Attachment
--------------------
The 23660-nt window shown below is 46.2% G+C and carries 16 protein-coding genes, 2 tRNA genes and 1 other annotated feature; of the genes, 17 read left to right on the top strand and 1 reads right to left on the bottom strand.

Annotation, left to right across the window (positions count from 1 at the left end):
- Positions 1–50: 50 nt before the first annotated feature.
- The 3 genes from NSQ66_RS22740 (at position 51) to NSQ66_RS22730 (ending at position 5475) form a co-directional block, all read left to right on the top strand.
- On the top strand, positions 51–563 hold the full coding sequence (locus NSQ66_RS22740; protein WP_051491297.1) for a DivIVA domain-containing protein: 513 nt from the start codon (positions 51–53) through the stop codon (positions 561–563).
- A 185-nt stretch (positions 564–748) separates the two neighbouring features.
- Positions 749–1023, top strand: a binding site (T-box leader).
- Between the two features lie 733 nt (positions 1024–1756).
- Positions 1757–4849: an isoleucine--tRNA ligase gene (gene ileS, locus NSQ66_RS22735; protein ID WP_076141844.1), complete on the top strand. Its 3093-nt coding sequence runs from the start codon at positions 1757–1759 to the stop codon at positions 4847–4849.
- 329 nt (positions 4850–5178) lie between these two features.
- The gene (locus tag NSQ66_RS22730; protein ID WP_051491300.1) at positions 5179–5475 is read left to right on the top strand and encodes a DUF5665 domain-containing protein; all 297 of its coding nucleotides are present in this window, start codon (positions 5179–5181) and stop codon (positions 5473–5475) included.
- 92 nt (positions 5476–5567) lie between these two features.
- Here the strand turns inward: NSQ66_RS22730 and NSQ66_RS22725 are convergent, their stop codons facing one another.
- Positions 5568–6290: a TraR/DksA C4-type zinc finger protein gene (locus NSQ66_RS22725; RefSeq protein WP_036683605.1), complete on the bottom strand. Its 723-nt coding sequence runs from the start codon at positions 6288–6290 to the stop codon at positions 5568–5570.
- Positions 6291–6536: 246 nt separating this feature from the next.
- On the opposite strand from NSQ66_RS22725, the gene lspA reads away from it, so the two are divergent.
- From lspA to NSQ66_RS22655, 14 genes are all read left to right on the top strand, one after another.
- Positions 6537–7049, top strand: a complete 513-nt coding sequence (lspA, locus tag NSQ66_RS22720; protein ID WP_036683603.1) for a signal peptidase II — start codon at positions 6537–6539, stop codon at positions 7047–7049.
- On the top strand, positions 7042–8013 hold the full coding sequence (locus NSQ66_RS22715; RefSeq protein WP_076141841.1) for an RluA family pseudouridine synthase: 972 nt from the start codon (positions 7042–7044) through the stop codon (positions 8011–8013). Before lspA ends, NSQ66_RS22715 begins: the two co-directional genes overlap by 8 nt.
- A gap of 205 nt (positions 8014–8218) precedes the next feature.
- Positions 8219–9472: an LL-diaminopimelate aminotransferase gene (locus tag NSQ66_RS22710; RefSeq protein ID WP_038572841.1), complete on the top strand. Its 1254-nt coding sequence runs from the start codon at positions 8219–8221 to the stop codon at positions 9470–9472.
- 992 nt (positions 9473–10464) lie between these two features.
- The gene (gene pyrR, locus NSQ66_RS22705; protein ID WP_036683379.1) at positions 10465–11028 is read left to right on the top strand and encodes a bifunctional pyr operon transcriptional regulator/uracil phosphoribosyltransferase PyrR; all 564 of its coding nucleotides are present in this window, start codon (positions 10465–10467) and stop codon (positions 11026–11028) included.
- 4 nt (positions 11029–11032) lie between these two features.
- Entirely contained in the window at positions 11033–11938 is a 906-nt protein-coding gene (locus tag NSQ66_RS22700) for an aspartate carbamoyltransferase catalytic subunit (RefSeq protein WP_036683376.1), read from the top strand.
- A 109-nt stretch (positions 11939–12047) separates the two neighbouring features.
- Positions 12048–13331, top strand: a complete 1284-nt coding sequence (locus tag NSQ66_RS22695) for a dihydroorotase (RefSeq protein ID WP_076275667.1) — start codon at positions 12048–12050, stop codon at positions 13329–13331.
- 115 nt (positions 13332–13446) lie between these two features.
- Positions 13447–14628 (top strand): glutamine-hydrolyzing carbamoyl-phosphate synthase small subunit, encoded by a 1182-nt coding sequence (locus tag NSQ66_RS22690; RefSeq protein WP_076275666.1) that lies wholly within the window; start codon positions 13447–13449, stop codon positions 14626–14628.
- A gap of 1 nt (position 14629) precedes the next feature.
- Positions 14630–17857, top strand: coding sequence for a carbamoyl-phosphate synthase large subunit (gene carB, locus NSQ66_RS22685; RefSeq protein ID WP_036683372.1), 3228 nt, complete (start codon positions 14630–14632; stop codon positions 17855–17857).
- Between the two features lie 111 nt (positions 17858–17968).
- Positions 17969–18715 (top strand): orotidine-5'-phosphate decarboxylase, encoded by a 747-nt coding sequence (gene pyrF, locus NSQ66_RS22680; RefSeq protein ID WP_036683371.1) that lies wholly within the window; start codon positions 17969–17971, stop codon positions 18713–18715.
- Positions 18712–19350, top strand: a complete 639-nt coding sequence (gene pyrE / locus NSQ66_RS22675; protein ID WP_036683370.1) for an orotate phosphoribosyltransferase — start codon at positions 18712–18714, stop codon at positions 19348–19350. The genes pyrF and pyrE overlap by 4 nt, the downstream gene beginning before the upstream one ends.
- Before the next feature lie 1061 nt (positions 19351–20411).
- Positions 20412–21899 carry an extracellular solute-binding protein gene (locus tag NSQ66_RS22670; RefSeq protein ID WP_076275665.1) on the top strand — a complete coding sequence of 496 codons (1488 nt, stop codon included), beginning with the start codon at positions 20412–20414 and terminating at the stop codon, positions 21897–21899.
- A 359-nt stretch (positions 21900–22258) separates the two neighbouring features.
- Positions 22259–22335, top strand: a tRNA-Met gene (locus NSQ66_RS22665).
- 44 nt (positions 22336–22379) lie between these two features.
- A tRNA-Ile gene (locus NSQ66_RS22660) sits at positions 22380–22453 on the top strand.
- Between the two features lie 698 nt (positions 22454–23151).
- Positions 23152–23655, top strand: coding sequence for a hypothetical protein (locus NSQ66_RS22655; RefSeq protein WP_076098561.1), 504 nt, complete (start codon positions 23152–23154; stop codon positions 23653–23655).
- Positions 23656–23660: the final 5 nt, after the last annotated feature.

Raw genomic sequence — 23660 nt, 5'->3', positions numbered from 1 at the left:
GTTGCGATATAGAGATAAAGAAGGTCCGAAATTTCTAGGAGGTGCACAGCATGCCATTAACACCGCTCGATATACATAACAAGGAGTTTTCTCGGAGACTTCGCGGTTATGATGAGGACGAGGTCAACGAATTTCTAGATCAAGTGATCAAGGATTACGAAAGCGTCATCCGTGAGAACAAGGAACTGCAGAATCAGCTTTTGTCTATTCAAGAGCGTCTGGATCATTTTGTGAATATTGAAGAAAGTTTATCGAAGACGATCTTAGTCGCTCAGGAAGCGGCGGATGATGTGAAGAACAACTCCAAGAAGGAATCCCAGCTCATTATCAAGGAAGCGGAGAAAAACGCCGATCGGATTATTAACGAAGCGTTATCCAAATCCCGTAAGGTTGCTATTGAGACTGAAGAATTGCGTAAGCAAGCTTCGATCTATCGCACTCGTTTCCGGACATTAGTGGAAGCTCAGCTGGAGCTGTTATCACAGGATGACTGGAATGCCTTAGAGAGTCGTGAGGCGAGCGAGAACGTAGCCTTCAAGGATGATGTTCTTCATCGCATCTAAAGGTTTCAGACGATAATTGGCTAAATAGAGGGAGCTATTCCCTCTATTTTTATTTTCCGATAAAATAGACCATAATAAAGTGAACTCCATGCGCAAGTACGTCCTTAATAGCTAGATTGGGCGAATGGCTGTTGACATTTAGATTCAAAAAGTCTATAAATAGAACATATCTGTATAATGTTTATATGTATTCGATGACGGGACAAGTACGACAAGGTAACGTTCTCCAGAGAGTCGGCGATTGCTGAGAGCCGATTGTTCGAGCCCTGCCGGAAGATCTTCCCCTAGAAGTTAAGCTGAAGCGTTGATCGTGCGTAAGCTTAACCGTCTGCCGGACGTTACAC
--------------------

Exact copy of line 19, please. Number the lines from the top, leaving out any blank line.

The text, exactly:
- On the top strand, positions 7042–8013 hold the full coding sequence (locus NSQ66_RS22715; RefSeq protein WP_076141841.1) for an RluA family pseudouridine synthase: 972 nt from the start codon (positions 7042–7044) through the stop codon (positions 8011–8013). Before lspA ends, NSQ66_RS22715 begins: the two co-directional genes overlap by 8 nt.